19 OCTOBER 2023 - 13 January 2024
The UP Vargas Museum presents Forms without vanishing points: Diagrams for sensing and becoming by artist Buen Calubayan. The exhibition opens to the public at the museum’s 1/F Galleries on 19 October 2023 (Thursday). It assembles Calubayan’s current transcriptions of his long-term research on landscapes as genre, form, and as a device. The exhibition will be activated by collateral activities throughout its duration.
Buen Calubayan (b. 1980), a frequent collaborator of the UP Vargas Museum, returns with a project after his previous works “We are going to have to live outside.” (2021) and Holdings with the Working Artists Group (2015). His artworks and diagrams, which will fill the museum’s ground floor glass walls, encapsulate his research on landscapes. Inside the museum space he will also present texts and documents from his personal archive as well as The Vargas Collection that append the landscape and the methods with which to decode them.
At its core, to understand a diagram requires placing the self—a cartographic location identified by ‘you are here.’ Schematics and diagrams allude to sensible and singular unities. Calubayan, however, questions this one-dimensionality through the co-optation of the linear diagrammatic tool that is the perspective system. The Western genre of the landscape that governs the illusion of farther things appearing smaller subconsciously informs our picturing, understanding, and sense of being in the world. This form of knowledge predominantly frames disciplinal fields such as navigation, engineering, philosophy, and the fine arts.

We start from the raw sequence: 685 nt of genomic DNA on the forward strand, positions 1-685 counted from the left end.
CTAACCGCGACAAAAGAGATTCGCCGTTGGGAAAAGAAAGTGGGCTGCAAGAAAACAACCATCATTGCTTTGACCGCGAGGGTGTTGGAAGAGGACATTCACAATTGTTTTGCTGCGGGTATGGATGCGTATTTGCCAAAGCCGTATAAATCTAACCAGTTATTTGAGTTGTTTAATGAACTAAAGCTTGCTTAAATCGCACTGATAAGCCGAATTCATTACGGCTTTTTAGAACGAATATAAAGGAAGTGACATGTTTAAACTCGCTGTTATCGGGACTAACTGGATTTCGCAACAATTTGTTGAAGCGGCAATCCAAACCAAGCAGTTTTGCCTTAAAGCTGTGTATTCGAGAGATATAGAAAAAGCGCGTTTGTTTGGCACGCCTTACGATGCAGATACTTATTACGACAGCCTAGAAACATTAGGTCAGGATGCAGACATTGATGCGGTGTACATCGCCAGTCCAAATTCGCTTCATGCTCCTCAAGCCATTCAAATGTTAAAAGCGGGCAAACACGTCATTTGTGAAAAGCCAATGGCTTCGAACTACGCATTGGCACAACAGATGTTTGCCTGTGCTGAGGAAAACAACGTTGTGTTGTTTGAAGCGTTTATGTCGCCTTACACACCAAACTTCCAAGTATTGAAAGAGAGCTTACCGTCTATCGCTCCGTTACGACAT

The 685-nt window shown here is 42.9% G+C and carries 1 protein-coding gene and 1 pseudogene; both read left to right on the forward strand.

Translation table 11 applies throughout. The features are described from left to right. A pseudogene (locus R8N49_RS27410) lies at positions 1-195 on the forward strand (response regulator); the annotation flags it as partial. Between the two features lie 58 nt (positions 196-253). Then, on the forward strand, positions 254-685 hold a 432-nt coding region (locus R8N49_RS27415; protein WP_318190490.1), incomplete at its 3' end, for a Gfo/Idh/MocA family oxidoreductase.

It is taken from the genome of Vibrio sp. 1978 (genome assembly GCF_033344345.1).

Calubayan asserts the embodied view of the landscape; that the view and the viewer are irreparably fused and affective of each other. The horizon and our perceptual field is moving, at once expanded and warped by our fields of memory and experience. Linear perspective transforms the world of matter into horizon lines, vanishing points, and picture planes. These static and flat logical shorthands have been exacerbated by modes of virtuality in the modern world.
Calubayan questions how our reality is rendered through these tools and juxtaposes them with counter-methods including indigenous knowledge systems, Steiner pedagogy, and his own work Instructions for Viewing the Landscape, Perspective Coordinates of Spoliarium and others. His initial questions have brought him farther afield. These queries persist: what tools enable a worldview, how are encompassing pictures, images, and worldviews constructed and negotiated?
What is happening in the unfathomable chasm that connects and divides the self and the world? The exhibition also captures a view of a landscape, rendering it to be interrogated, then releasing it to vanish once more.
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